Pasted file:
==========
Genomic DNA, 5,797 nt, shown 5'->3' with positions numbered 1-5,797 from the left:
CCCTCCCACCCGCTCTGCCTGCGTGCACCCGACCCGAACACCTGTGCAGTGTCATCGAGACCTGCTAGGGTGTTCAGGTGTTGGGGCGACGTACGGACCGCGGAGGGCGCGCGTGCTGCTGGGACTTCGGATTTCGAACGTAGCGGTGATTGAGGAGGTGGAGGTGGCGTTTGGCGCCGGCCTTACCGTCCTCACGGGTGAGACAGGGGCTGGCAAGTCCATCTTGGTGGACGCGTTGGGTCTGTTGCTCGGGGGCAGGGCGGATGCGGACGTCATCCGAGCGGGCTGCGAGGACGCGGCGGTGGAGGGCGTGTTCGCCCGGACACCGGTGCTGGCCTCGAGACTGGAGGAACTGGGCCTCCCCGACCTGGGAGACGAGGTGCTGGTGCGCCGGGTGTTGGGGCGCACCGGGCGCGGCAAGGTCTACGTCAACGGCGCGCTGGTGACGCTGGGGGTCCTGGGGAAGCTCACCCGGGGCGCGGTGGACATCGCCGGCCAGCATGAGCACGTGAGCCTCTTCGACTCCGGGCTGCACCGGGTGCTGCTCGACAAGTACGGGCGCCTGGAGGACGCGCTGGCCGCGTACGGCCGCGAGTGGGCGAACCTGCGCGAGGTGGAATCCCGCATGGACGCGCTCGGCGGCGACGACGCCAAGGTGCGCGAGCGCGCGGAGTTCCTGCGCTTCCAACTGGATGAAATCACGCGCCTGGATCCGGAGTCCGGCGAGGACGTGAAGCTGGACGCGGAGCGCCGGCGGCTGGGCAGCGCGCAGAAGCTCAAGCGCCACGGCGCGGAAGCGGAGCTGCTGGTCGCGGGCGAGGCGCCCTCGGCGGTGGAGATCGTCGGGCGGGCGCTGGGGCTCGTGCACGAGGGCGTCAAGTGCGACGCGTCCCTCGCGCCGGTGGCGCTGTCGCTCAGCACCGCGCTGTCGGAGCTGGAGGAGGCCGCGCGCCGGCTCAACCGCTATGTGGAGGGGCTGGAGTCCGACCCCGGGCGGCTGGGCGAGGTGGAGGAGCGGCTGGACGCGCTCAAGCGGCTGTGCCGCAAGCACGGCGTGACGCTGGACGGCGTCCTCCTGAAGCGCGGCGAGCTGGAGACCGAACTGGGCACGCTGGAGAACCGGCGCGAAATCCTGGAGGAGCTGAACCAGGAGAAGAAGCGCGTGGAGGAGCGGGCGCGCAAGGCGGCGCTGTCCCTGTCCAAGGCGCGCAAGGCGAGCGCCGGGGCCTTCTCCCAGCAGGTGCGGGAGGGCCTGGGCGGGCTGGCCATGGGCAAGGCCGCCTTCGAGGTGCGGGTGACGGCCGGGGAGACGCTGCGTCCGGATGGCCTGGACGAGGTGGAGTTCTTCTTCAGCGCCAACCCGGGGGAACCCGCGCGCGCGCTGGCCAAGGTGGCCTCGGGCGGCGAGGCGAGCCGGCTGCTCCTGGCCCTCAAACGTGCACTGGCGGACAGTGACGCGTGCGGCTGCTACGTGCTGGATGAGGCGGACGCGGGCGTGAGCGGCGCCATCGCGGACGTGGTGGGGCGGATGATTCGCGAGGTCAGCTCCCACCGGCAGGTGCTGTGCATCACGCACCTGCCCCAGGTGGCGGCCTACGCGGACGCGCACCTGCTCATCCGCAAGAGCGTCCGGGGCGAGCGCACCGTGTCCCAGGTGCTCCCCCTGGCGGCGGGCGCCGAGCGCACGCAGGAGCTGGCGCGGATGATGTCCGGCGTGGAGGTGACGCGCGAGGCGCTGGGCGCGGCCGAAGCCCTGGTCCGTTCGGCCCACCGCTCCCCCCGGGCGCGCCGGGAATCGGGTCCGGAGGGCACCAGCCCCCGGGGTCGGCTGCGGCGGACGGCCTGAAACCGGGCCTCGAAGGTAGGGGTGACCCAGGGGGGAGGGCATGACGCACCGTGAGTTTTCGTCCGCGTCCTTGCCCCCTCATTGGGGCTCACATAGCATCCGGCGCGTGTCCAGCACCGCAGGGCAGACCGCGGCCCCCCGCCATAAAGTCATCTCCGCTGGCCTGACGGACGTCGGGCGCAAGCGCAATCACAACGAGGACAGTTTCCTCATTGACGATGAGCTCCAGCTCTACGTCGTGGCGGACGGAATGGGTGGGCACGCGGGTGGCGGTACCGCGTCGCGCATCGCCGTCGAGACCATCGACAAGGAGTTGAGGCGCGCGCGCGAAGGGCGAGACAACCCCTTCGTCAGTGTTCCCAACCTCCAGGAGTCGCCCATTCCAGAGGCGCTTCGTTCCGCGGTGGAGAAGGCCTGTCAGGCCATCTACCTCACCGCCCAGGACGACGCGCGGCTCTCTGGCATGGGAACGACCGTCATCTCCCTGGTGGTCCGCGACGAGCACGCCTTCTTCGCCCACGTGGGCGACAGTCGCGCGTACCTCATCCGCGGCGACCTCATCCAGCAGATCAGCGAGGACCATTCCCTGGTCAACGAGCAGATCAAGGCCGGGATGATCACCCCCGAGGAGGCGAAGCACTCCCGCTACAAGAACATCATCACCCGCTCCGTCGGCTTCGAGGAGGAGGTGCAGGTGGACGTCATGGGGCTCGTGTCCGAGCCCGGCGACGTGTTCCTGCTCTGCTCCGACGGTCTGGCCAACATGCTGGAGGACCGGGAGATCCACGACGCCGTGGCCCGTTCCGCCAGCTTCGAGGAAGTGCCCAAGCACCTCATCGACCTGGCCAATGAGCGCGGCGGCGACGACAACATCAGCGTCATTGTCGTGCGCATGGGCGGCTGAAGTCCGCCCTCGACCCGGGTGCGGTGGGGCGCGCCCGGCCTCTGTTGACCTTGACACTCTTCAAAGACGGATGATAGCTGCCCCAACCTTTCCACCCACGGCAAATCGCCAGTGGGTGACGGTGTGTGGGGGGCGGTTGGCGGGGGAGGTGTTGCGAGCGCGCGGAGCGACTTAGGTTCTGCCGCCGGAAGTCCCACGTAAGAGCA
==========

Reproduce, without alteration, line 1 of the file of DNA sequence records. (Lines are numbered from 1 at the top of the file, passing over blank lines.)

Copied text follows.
Genomic DNA, 5,797 nt, shown 5'->3' with positions numbered 1-5,797 from the left: